Daredevils on Hahnenkamm mountain
By Leonhard Foeger and Lisi Niesner
Imagine a snow-covered mountain, imagine an 85 degree grade at the steepest point, imagine wearing a race suit, goggles and nothing else but a helmet and a back protector for safety. Now clip on your skis and speed straight down at a top speed of 90 miles per hour. Crazy, don’t you think?
We are talking specifically about the 3,312-meter-long “Streif” downhill course on Hahnenkamm mountain in the Austrian ski resort of Kitzbuehel. It is regarded as the most difficult track for racers and the most challenging assignment for photographers on the Alpine Ski World Cup calendar. Several racers have crashed in years past and some were seriously injured, but the winners gained immortality.
Early morning race day, skiers and photographers start to prepare to do their best work. Racers get ready at the starting area close to the top of Hahnenkamm inside a cozy tent next to the start house where they can stay warm and concentrate on their adventure of speed. On the other hand photographers have to carry their gear — which includes cameras, lenses and, of course, skis — up the hill to find a position to shoot action images on the course. They have to establish their positions at least one hour before the race starts. Sometimes the FIS race director moves photographers who could be standing in the way of a crash to a safer spot. Cold temperatures, snow and wind make photographers dress in very warm clothes, thick gloves and ski boots, while ski racers wear a thin race suit like thermal underwear to minimize wind resistance.
Now concentrate! Stay focused!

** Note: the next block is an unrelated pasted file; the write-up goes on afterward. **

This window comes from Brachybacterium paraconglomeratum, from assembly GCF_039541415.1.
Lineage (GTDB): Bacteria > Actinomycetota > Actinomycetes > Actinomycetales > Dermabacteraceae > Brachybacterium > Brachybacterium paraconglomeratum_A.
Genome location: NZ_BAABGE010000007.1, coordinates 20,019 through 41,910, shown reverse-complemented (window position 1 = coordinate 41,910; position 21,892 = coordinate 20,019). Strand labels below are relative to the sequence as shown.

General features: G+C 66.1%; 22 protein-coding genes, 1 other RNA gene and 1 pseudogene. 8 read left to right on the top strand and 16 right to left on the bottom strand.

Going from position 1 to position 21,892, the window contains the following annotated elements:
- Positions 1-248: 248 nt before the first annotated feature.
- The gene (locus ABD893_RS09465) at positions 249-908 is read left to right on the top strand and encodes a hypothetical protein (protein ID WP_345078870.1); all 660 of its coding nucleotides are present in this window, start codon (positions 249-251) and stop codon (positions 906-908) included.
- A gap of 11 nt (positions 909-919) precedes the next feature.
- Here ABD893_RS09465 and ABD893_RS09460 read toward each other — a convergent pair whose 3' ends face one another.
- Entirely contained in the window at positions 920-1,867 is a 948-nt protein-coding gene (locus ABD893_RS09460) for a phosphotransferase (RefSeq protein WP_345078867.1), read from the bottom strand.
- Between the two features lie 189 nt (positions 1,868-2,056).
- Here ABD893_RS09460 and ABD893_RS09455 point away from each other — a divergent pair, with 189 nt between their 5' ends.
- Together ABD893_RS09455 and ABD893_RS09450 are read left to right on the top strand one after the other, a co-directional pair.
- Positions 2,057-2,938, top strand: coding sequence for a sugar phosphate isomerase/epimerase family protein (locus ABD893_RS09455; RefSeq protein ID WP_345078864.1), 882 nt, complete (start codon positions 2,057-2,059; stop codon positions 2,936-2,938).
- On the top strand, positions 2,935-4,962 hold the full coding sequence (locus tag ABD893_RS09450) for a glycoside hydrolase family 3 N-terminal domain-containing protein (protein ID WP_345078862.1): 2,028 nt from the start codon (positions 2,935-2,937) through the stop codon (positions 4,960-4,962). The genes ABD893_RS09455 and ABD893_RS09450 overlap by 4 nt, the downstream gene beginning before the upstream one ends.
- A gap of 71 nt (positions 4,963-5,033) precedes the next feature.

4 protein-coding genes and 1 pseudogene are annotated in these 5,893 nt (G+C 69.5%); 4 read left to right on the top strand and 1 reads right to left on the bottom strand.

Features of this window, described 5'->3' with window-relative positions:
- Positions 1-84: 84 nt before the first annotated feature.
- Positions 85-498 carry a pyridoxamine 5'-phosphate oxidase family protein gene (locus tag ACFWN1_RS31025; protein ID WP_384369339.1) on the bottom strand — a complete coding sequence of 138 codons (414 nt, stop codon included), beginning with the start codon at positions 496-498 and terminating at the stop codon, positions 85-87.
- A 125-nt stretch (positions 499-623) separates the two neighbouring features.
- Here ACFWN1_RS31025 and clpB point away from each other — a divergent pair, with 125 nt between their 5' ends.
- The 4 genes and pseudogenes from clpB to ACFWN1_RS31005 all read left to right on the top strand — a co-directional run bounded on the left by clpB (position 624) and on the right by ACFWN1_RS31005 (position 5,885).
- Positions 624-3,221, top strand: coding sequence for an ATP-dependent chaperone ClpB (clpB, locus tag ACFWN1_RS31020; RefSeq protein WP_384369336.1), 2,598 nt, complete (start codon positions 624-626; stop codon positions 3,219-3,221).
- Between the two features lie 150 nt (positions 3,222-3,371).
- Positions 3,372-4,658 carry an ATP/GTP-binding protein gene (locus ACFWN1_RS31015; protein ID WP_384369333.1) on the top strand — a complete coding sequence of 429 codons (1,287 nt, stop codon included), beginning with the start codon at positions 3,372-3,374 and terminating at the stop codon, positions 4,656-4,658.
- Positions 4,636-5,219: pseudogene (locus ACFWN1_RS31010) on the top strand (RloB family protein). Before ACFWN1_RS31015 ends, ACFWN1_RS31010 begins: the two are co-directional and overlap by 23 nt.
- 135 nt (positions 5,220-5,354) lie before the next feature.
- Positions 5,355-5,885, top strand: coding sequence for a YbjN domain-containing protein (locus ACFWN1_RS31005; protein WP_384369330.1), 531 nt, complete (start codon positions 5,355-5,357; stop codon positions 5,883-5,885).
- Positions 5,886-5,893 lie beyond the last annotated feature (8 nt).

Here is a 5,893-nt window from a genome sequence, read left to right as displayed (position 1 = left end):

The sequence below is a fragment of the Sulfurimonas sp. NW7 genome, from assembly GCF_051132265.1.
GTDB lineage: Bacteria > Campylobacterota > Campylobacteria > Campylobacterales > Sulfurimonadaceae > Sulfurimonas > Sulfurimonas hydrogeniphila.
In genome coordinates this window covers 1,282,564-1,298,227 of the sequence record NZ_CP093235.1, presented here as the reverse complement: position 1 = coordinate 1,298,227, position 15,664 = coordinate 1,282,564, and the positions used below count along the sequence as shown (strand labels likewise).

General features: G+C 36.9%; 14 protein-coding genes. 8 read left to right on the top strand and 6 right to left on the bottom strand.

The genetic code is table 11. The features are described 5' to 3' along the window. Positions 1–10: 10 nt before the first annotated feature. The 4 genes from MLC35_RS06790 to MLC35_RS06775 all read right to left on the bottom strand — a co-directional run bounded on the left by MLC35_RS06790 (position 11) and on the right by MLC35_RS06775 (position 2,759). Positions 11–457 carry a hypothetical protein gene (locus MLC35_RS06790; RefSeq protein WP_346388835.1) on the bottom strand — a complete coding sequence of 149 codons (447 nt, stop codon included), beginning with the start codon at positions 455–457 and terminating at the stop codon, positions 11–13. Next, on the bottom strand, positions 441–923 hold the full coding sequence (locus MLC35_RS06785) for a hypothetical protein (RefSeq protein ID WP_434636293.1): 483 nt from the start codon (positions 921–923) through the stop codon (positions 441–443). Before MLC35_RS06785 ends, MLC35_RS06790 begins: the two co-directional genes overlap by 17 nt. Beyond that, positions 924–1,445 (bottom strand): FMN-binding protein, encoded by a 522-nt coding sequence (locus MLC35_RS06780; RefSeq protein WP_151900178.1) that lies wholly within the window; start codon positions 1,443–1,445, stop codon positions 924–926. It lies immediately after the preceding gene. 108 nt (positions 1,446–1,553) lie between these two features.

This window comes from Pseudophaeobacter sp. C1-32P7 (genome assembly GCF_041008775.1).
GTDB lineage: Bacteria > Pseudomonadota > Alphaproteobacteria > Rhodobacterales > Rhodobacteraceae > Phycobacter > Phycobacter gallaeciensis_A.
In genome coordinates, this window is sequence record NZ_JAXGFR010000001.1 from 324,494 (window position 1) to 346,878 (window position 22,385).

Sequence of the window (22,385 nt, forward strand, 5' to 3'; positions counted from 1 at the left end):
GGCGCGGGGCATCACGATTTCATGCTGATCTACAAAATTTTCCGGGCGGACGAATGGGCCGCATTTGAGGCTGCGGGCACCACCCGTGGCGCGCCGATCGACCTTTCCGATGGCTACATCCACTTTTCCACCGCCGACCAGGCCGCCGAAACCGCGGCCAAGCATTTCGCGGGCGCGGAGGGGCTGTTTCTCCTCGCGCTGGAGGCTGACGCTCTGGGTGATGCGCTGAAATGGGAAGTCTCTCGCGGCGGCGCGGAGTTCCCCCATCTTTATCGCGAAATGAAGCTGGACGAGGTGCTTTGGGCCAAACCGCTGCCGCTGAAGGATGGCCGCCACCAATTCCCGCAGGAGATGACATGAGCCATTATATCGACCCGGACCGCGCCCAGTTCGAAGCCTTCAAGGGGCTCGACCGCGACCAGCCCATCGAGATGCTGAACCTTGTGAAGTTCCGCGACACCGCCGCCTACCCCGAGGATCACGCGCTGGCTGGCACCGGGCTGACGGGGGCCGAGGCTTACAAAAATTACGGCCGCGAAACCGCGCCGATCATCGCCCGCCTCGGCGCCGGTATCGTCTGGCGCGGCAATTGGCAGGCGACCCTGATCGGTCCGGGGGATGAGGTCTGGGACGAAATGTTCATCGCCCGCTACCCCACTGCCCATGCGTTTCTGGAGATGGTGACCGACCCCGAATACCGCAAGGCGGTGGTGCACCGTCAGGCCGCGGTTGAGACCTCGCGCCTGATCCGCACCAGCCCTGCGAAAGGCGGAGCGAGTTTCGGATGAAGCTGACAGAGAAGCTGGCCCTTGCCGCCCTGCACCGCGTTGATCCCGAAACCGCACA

The racer jumps out of the start house, skates to build up speed, facing a 50 degree slope leading into a right and left turn before he goes airborne at the 85 degree “Mausefalle” jump. He reaches a speed of up to 62 miles as he enters the “steep hill” where the first group of photographers are ready to shoot.
Covering a downhill race requires expert skiing skills so you can reach certain photo points on the slope. On top of that you have to use crampons while standing on the steep track. It sounds simple, but have you ever tried to fix crampons to your skiing boots on a steep surface of almost pure ice? If you fall, you slip fast and far. If you are lucky your camera does not break. These conditions make the Streif the hardest race and push racers to the the edge of their abilities. Each one knows the possibility of a crash is near.
A Sssssssssssst sound and the racer has already passed by, just a few hundredths of a second in range of your 500 mm lens and yes, you got some sharp frames.
There is a bit of time to rest as the racer arrives at “Oberhausberg”, makes a turn, and jumps over “Hausbergkante”. Photographers catch him right at the moment it looks like he is flying directly into 50,000 yelling spectators in the finish area.
After a turn into “Traverse” another bunch of photographers is waiting — concentrating intensely because you never know at which point the racer will appear. You react quickly and move the camera to the left or right. Sssssssst and in a blink of an eye he disappears and speeds at up to 90 miles towards the 70-meter finish jump. After around one minute 55 seconds his job is done. He crosses the red finish line, raises both arms and the crowd cheers. Up on the mountain, photographers transmit their images directly from their cameras and focus on the next racer to come.